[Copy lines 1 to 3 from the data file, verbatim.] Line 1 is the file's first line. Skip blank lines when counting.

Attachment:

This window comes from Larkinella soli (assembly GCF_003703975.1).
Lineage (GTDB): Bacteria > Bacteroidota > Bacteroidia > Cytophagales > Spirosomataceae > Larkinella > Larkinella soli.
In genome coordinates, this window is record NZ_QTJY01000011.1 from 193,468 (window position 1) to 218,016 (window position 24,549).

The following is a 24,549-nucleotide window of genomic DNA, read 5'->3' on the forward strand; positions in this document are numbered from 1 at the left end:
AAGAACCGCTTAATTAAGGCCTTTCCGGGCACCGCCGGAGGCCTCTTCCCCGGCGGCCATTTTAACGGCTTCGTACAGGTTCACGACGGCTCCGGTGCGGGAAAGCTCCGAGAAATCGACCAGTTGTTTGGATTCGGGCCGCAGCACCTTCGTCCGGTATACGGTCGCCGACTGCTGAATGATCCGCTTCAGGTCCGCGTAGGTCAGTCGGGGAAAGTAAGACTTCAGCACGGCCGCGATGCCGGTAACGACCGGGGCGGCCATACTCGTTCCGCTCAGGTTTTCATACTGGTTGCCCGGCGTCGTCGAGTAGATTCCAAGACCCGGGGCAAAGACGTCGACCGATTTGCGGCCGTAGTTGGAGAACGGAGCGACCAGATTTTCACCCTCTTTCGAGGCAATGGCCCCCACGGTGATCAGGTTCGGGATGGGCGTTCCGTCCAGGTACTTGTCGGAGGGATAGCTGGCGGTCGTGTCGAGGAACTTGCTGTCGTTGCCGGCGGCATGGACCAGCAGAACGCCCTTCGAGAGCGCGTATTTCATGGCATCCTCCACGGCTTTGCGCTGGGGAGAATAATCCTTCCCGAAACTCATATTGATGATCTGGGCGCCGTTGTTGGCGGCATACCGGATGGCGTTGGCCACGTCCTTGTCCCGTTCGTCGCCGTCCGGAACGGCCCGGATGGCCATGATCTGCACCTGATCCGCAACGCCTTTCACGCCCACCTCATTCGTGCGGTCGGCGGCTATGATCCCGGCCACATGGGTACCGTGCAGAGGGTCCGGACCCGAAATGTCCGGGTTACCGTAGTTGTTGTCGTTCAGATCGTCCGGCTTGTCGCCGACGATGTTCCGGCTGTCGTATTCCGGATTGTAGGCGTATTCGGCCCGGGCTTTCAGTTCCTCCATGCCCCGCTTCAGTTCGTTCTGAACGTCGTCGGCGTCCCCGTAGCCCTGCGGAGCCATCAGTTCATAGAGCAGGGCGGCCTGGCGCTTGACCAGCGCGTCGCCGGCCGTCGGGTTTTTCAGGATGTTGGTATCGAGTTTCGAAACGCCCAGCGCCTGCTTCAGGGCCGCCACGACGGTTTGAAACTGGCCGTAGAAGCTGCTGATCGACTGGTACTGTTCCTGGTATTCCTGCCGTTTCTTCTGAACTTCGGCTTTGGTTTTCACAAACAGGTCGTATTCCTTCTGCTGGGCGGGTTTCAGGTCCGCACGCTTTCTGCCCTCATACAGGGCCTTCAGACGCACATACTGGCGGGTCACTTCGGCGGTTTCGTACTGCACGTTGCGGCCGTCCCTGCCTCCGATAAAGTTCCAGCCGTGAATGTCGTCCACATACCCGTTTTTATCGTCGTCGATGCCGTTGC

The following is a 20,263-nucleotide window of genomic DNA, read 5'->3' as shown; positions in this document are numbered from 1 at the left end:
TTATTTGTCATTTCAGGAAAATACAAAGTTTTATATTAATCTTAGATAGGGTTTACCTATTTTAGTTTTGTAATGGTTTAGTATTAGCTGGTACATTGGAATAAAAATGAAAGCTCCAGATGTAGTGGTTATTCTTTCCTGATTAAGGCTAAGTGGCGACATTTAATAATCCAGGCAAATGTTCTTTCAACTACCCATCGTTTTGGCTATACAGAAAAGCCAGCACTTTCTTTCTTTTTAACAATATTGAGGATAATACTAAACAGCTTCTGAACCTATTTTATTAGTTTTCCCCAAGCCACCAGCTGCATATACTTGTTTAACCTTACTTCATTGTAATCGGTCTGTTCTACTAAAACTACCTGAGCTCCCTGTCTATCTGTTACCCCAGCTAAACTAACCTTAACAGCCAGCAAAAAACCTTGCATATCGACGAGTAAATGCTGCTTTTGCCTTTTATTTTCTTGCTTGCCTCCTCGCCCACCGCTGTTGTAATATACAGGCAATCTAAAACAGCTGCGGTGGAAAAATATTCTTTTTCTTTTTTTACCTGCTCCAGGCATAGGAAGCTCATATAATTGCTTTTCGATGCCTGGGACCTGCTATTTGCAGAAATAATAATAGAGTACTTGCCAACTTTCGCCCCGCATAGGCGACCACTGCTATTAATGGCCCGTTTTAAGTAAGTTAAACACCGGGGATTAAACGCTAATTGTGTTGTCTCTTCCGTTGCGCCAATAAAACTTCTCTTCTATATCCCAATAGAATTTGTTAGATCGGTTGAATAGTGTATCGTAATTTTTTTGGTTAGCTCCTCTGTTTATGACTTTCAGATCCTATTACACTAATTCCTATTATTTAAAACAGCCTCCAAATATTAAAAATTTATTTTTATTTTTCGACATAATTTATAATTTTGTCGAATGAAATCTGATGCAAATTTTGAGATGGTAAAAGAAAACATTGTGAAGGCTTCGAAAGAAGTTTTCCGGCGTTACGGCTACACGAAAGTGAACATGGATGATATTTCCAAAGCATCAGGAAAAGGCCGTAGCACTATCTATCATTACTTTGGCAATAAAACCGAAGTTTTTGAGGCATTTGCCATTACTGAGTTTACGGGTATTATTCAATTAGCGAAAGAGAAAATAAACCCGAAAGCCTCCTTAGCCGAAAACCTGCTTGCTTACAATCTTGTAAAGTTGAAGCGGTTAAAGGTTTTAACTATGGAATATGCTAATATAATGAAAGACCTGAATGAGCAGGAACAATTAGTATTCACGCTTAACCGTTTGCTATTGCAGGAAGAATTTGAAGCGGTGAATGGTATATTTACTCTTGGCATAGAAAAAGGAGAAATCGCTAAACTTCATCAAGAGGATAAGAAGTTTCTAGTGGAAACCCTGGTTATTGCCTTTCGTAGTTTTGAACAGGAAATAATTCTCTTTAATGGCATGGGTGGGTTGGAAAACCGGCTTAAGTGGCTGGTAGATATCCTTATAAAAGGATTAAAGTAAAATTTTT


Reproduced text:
This window comes from Larkinella soli (assembly GCF_003703975.1).
Lineage (GTDB): Bacteria > Bacteroidota > Bacteroidia > Cytophagales > Spirosomataceae > Larkinella > Larkinella soli.
In genome coordinates, this window is record NZ_QTJY01000011.1 from 193,468 (window position 1) to 218,016 (window position 24,549).